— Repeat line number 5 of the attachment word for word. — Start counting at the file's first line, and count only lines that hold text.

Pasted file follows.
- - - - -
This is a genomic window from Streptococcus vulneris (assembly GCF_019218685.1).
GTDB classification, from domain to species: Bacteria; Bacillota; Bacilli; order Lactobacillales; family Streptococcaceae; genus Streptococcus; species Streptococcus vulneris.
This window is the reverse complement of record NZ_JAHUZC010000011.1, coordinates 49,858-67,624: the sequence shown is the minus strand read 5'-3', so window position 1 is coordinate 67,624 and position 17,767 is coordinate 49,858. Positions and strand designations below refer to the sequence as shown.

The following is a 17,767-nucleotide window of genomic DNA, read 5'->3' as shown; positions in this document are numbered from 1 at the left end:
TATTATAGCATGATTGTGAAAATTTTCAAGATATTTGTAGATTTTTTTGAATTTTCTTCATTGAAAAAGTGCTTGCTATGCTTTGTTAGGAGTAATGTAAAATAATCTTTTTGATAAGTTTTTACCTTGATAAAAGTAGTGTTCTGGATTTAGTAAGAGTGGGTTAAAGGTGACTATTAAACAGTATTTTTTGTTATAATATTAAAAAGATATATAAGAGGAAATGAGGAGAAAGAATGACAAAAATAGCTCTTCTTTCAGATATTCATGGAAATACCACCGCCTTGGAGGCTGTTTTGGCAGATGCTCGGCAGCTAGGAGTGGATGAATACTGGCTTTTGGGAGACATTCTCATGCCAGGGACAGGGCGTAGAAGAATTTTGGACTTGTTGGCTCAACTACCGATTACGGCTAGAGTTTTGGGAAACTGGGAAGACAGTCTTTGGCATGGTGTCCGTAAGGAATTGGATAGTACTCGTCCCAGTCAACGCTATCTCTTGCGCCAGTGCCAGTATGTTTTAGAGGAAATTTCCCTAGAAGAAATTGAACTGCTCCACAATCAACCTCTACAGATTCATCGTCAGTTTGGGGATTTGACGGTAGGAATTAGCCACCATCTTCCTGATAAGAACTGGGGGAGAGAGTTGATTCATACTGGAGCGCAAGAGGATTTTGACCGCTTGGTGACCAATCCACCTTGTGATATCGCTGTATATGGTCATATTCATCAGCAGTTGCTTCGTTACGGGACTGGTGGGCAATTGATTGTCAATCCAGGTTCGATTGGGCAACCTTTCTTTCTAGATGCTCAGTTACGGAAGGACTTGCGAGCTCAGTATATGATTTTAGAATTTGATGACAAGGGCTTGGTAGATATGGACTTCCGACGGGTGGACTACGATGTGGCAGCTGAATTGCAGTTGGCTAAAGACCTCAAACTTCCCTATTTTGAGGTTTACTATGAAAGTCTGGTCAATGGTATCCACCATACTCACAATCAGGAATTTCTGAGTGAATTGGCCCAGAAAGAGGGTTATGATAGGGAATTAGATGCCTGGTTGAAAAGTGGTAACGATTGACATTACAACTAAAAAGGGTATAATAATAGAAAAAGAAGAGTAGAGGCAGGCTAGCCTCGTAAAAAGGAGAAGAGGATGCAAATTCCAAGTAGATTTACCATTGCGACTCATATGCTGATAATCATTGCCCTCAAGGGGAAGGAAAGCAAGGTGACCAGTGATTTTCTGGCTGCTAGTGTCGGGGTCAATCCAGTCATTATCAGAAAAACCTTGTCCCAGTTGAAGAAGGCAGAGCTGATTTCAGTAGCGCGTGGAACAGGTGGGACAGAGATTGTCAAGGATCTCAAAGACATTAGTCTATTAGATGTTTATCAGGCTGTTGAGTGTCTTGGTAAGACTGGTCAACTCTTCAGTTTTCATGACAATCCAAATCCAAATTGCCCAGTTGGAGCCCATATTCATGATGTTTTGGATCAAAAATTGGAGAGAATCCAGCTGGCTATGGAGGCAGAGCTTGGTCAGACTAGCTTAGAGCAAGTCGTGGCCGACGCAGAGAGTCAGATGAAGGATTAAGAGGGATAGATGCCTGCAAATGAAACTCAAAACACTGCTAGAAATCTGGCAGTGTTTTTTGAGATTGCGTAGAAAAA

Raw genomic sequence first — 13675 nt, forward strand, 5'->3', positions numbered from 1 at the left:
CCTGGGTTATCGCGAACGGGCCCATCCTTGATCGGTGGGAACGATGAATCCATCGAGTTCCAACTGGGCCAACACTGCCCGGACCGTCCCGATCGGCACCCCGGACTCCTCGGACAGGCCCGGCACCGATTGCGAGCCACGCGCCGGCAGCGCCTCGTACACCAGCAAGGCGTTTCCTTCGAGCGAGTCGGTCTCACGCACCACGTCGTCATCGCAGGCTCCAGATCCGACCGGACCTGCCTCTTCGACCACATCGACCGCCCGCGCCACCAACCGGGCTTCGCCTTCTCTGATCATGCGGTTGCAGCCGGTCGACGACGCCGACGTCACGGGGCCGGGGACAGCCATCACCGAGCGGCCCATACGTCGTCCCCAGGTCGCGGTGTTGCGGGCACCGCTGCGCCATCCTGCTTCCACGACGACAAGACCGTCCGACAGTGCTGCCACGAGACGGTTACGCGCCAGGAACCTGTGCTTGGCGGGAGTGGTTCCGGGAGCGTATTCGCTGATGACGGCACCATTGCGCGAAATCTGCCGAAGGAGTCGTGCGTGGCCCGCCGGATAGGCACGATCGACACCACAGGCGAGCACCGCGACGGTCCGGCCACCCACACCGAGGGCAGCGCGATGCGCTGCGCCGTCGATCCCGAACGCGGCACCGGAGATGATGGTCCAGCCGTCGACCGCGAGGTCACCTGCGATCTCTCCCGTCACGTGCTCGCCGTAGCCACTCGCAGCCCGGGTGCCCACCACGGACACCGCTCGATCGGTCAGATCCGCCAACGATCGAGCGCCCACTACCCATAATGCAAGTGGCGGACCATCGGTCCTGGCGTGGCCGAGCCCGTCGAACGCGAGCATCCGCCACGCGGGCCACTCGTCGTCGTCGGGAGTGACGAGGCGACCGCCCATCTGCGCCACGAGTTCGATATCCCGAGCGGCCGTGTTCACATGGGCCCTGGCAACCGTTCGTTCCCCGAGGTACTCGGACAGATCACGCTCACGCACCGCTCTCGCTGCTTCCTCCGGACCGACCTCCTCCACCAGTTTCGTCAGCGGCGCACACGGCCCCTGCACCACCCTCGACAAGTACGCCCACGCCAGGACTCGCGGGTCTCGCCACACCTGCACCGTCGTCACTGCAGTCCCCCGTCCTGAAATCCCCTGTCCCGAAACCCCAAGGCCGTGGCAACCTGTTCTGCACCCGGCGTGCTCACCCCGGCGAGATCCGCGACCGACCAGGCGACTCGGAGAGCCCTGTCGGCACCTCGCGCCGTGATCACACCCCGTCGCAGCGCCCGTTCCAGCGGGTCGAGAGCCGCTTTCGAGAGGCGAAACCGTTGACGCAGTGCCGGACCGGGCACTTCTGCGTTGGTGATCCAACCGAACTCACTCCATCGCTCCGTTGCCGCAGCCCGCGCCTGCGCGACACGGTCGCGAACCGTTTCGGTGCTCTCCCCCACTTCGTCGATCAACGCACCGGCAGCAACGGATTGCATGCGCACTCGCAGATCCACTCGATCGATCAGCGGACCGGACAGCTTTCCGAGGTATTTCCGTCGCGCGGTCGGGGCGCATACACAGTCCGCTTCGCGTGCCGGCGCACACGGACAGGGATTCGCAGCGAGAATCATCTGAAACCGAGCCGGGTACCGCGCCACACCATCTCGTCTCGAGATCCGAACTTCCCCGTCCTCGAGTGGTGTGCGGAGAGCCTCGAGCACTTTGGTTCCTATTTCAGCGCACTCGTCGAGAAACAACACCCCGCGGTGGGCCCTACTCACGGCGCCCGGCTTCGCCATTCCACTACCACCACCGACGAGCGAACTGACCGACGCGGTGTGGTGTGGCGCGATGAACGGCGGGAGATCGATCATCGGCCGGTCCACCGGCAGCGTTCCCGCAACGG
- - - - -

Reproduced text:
TATTATAGCATGATTGTGAAAATTTTCAAGATATTTGTAGATTTTTTTGAATTTTCTTCATTGAAAAAGTGCTTGCTATGCTTTGTTAGGAGTAATGTAAAATAATCTTTTTGATAAGTTTTTACCTTGATAAAAGTAGTGTTCTGGATTTAGTAAGAGTGGGTTAAAGGTGACTATTAAACAGTATTTTTTGTTATAATATTAAAAAGATATATAAGAGGAAATGAGGAGAAAGAATGACAAAAATAGCTCTTCTTTCAGATATTCATGGAAATACCACCGCCTTGGAGGCTGTTTTGGCAGATGCTCGGCAGCTAGGAGTGGATGAATACTGGCTTTTGGGAGACATTCTCATGCCAGGGACAGGGCGTAGAAGAATTTTGGACTTGTTGGCTCAACTACCGATTACGGCTAGAGTTTTGGGAAACTGGGAAGACAGTCTTTGGCATGGTGTCCGTAAGGAATTGGATAGTACTCGTCCCAGTCAACGCTATCTCTTGCGCCAGTGCCAGTATGTTTTAGAGGAAATTTCCCTAGAAGAAATTGAACTGCTCCACAATCAACCTCTACAGATTCATCGTCAGTTTGGGGATTTGACGGTAGGAATTAGCCACCATCTTCCTGATAAGAACTGGGGGAGAGAGTTGATTCATACTGGAGCGCAAGAGGATTTTGACCGCTTGGTGACCAATCCACCTTGTGATATCGCTGTATATGGTCATATTCATCAGCAGTTGCTTCGTTACGGGACTGGTGGGCAATTGATTGTCAATCCAGGTTCGATTGGGCAACCTTTCTTTCTAGATGCTCAGTTACGGAAGGACTTGCGAGCTCAGTATATGATTTTAGAATTTGATGACAAGGGCTTGGTAGATATGGACTTCCGACGGGTGGACTACGATGTGGCAGCTGAATTGCAGTTGGCTAAAGACCTCAAACTTCCCTATTTTGAGGTTTACTATGAAAGTCTGGTCAATGGTATCCACCATACTCACAATCAGGAATTTCTGAGTGAATTGGCCCAGAAAGAGGGTTATGATAGGGAATTAGATGCCTGGTTGAAAAGTGGTAACGATTGACATTACAACTAAAAAGGGTATAATAATAGAAAAAGAAGAGTAGAGGCAGGCTAGCCTCGTAAAAAGGAGAAGAGGATGCAAATTCCAAGTAGATTTACCATTGCGACTCATATGCTGATAATCATTGCCCTCAAGGGGAAGGAAAGCAAGGTGACCAGTGATTTTCTGGCTGCTAGTGTCGGGGTCAATCCAGTCATTATCAGAAAAACCTTGTCCCAGTTGAAGAAGGCAGAGCTGATTTCAGTAGCGCGTGGAACAGGTGGGACAGAGATTGTCAAGGATCTCAAAGACATTAGTCTATTAGATGTTTATCAGGCTGTTGAGTGTCTTGGTAAGACTGGTCAACTCTTCAGTTTTCATGACAATCCAAATCCAAATTGCCCAGTTGGAGCCCATATTCATGATGTTTTGGATCAAAAATTGGAGAGAATCCAGCTGGCTATGGAGGCAGAGCTTGGTCAGACTAGCTTAGAGCAAGTCGTGGCCGACGCAGAGAGTCAGATGAAGGATTAAGAGGGATAGATGCCTGCAAATGAAACTCAAAACACTGCTAGAAATCTGGCAGTGTTTTTTGAGATTGCGTAGAAAAA